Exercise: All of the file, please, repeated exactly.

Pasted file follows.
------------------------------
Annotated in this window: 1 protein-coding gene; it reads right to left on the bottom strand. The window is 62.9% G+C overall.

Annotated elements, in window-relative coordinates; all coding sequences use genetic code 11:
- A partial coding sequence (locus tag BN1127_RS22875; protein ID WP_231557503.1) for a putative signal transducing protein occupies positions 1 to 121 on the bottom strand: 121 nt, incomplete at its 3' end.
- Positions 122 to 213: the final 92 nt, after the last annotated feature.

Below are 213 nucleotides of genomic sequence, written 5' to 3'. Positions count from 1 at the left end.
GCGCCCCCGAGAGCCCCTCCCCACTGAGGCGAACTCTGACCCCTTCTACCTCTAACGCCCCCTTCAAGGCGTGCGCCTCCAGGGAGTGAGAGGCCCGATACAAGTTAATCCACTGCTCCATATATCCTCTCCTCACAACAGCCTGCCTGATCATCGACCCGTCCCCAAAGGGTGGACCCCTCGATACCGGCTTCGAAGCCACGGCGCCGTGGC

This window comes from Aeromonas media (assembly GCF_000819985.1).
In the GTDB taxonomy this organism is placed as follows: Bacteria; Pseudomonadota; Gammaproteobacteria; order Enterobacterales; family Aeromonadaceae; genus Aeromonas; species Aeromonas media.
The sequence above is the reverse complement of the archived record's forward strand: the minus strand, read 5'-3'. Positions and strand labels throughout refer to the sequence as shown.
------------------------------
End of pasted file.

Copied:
Annotated in this window: 1 protein-coding gene; it reads right to left on the bottom strand. The window is 62.9% G+C overall.

Annotated elements, in window-relative coordinates; all coding sequences use genetic code 11:
- A partial coding sequence (locus tag BN1127_RS22875; protein ID WP_231557503.1) for a putative signal transducing protein occupies positions 1 to 121 on the bottom strand: 121 nt, incomplete at its 3' end.
- Positions 122 to 213: the final 92 nt, after the last annotated feature.

Below are 213 nucleotides of genomic sequence, written 5' to 3'. Positions count from 1 at the left end.
GCGCCCCCGAGAGCCCCTCCCCACTGAGGCGAACTCTGACCCCTTCTACCTCTAACGCCCCCTTCAAGGCGTGCGCCTCCAGGGAGTGAGAGGCCCGATACAAGTTAATCCACTGCTCCATATATCCTCTCCTCACAACAGCCTGCCTGATCATCGACCCGTCCCCAAAGGGTGGACCCCTCGATACCGGCTTCGAAGCCACGGCGCCGTGGC

This window comes from Aeromonas media (assembly GCF_000819985.1).
In the GTDB taxonomy this organism is placed as follows: Bacteria; Pseudomonadota; Gammaproteobacteria; order Enterobacterales; family Aeromonadaceae; genus Aeromonas; species Aeromonas media.
The sequence above is the reverse complement of the archived record's forward strand: the minus strand, read 5'-3'. Positions and strand labels throughout refer to the sequence as shown.